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2015 Challenge Finalists 2015 Challenge Winners 2015_Challenge_Shortlist

Off the Rails [2015-17]

“Off the Rails” relates to the historical context of Methven. Tapping into the lines of Methven being the terminus of a historical railway system of the late 1800’s. The frame is comprised of a skeleton of recycled railway sleepers supplied locally in the Canterbury region. The walls are made up of local, recycled pallets in filled with a layer of cob, for strength and shelter. by up-cycling these materials we are transforming what was previously the end of a journey into what now facilitates the beginning of one. These materials also provide an earth and farmyard aesthetic that ties into the Methven experience. Located on Racecourse Avenue near the Ski Time Methven hotel. The shelter caters comfortably for 20 people all year round and provides a suitable shelter for all weather conditions. With its move-able barn doors and variety of seating arrangements our bus shelter will make a trip to the local mountains a social and enjoyable experience for all.
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PDF (7.6MB)


MTSCAPE [2015-14]

This is a bus shelter made from natural and recycled materials designed for skiers and snow boarders in Methven, travelling to Mt. Hutt. For this reason the design is inspired by the mountain range of Mt. Hutt. The bus shelter is made from a combination of rammed earth pillars, straw bale walls and recycled corrugated iron roofing. The design is located on the site next to Methven Skitime on Racecourse Avenue.
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2015 Challenge Finalists 2015 Challenge Winners 2015_Challenge_Shortlist MicroArchitecture

Mountain View [2015-13]

Inspired by the beautiful mountain view of Mt. Hutt from the site, the Mountain View bus shelter allows people to enjoy the spectacular mountain scenery while waiting for the bus to arrive. The bus shelter also incorporates natural materials such as straw bale, local wood (Douglas fir), and green roofing to provide a sustainable and aesthetically pleasing shelter for both the tourists, and the local community of Methven.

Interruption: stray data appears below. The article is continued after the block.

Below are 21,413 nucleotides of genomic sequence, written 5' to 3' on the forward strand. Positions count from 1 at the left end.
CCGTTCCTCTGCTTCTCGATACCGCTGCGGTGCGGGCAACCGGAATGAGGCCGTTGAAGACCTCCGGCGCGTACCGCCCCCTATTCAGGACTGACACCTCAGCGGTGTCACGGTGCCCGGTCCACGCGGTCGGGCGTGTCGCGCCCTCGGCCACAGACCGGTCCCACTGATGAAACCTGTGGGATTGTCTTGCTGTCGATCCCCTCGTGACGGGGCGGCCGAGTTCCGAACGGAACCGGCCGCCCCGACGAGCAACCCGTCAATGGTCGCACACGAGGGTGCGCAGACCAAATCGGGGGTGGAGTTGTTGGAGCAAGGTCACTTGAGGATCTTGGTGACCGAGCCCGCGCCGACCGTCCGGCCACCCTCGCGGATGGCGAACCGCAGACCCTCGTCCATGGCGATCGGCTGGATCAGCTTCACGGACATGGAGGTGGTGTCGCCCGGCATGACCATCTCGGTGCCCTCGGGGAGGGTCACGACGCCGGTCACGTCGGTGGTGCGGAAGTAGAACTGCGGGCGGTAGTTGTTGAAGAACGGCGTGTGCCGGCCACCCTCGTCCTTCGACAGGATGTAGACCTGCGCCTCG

Materials used are the following:
Strawbale plastered with lime for the south part of the bus shelter that functions as a load bearing wall, which withstands southwesterly prevailing winds.
Also a great natural and sustainable material that provide insulation
Untreated local (Douglas fir) wood used for the overall framing of the shelter.
Recycled glass are used for the visibility of the mountains, which also functions as a wind blocker for the North West cold wind.
Extensive green roofing for the flat roof of the shelter, which uses local small plants that could survive strong winds.
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Silhouette [2015-11]

Silhouette provides a joyful social space for people to socialize. Creating sun shadows from recycled pallets.
Recycled pallet is not only used for walls and roof, but also been used as frames for construction which is resourceful, inexpensive.
Foundation is made with river stones collected from Rakaia River.
Ski gear can be stored in the gaps between pallets elegantly.

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Thermal Performance of Curtains, and other retrofit options

A couple common questions:
“What is thermal resistances of window film with an air gap, and curtains?”

  • Timber framed window, single glazed (baseline)
    • R0.2
  • Timber frame, single glazed, with drapes and pelmet
    • R0.3 $0-$150/m2
  • Timber frame, single glazed, with window film
    • R0.4 $5/m2
  • Alu frame, thermal break, double glazed, low-e
    • R0.4 $450/m2
  • (Higher R values mean less heat loss)

“What are good retrofit options for my home”?
Reducing heat loss is one important strategy.  (Another is maintaining ventilation)
Good strategies mean picking the most reduction in heat loss, for the least cost.  This chart can help.

Bishop, T. W. (2009). Heat Losses and Gains in Residential Housing in Southern New Zealand (Thesis, Master of Science). University of Otago. Retrieved from